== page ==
The bloated New York music scene has been hyped to the hilt with what started out as a Strokes fascination and then moved onto Interpol, the Yeah Yeah Yeahs, and the whole electroclash thing. While some of these bands are indeed good, there are a plethora of others that are just as bad, not to mention derivative and a dime a dozen. So it's unfortunate that the Realistics, a garage-rock group out of the Big Apple, is part of the NYC "scene" because listeners might make the mistake of writing the four-piece off as crap -- and that, readers, would be a mistake if you're into catchy hooks and feel good music.
The Realistics' band beginnings sounds much like the story of countless others: They met in high school, shared the common addiction of music, traded records, and finally decided to play together. After their first show in 1999, they made their way through NYC stalwarts Mercury Lounge, Brownies, and Don Hill's playing what their one sheet calls "a fueled-up brand of rock 'n' roll" that left audiences "enraptured and clamoring for more."
Though I'm unsure whether or not "clamoring" would be the operative word for audience reactions to this rock act, I'm sure fans were clapping their hands and singing along nonetheless. In fact, when I saw the band a couple months ago in Chicago opening for fellow New Yorkers the Mooney Suzuki, I was pleasantly surprised by the energy and momentum the four-piece carried throughout the show.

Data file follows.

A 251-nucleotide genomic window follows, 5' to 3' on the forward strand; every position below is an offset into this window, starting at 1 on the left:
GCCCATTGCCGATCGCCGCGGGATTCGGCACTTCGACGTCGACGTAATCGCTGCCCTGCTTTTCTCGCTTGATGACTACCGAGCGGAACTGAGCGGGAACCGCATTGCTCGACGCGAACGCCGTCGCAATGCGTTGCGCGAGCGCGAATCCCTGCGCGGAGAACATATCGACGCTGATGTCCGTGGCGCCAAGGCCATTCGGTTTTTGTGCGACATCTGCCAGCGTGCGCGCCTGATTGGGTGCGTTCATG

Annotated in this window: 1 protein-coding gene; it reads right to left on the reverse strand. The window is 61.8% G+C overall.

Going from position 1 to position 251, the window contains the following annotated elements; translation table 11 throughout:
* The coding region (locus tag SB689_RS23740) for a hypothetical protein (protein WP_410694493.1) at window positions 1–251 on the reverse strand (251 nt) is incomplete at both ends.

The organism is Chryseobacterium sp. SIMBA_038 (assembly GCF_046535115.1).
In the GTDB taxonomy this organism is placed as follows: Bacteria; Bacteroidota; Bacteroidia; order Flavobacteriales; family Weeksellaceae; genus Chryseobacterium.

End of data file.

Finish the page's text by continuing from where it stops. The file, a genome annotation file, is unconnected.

The Realistics are power-pop with more rock in them than Rooney and Phantom Planet and they've got more cred because they aren't MTV darlings and don't get by on their pretty boy looks. In fact, you could even call them garage rock if you wanted, but garage isn't really supposed to be this clean and catchy. After struggling a bit with their good, but sometimes unsure debut Real People Are Overrated, the Realistics have turned into a more confident and musically mature outfit. For last year's limited edition EP Go Ahead, they put together 19 minutes of clearly guitar driven songs that are full of hooks and throw caution to the wind.
Album-opener, "It's All-Right, It's OK", is a foot tapping, pulsing piece of pop. The second track, "Angie", has lead singer Dennis yelping about some guy with female tendencies -- though it sounds strange, it's one of the EP's more fervent, new wave tracks. By far, the strongest tracks on the EP are "Stranded in Stereo" -- the keyboard, drums and guitar all working together toward a punchy, falsetto romp -- and "Tiny Avalanches" -- the most emo song on the album. The EP's last track, "Film Star", because it's the closest thing to a ballad on the EP, seems out of place after the punchiness of the six prior tracks, but, regardless, the song closes the album well.
If comparisons to other bands must be made in reviews, then the Realistics retro sound comes close to the Jam. Since their 1999 creation, the outfit has done the 2002 South By Southwest and has shared the stage with Blondie, the Strokes, BRMC, and the late, great Joe Strummer. They seem to be a band that, with the combination of their enthusiasm, songwriting and penchant for fun, have got good things in front of them.